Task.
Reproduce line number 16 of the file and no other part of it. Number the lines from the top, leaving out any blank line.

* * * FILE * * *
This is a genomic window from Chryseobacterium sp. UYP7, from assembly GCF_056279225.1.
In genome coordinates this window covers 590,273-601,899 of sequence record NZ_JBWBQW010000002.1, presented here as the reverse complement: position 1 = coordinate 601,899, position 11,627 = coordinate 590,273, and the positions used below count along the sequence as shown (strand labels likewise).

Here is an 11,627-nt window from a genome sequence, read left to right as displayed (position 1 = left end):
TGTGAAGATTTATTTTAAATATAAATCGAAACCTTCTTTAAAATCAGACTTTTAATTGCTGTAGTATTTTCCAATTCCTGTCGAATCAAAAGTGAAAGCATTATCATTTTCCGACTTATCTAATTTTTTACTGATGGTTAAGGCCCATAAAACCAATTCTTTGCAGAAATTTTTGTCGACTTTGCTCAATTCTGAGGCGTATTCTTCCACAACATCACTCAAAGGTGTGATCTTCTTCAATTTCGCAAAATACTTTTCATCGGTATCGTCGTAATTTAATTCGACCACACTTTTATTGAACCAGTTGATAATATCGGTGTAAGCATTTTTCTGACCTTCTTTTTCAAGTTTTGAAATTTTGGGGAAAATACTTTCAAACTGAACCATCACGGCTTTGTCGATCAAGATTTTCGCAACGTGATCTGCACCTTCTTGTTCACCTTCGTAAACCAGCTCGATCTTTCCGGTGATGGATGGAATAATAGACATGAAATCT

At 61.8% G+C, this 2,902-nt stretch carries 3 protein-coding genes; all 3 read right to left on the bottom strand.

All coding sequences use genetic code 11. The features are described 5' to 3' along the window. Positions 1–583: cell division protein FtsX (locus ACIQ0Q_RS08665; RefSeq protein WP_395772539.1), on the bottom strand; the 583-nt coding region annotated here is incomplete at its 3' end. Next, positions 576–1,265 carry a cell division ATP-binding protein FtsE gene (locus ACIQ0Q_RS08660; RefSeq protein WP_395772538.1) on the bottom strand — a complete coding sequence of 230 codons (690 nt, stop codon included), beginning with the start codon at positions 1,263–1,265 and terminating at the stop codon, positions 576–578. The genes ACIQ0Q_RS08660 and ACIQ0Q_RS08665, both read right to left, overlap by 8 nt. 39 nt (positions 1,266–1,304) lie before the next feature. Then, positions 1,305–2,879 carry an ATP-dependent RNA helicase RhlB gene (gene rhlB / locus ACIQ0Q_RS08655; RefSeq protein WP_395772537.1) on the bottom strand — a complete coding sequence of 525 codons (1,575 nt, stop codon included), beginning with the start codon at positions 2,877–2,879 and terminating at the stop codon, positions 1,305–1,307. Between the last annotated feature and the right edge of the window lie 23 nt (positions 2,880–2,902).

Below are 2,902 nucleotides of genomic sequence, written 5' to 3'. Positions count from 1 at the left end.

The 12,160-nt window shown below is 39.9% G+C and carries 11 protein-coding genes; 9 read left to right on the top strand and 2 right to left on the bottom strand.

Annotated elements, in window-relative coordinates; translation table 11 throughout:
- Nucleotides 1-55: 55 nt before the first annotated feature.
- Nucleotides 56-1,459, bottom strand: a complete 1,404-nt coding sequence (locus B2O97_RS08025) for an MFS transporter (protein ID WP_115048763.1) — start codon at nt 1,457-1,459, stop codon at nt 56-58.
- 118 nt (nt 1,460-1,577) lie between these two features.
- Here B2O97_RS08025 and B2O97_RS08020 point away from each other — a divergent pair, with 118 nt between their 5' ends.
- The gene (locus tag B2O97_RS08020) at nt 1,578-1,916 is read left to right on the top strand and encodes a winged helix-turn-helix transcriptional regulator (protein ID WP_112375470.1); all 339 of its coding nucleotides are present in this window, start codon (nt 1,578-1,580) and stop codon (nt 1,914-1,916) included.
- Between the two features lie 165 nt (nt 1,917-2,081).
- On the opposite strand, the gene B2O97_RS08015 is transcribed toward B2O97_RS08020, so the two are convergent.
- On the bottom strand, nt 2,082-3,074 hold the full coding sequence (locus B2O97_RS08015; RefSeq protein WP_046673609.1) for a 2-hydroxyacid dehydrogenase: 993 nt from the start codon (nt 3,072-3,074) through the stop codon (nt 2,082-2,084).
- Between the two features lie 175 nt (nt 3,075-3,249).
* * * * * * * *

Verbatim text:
- On the opposite strand, the gene B2O97_RS08015 is transcribed toward B2O97_RS08020, so the two are convergent.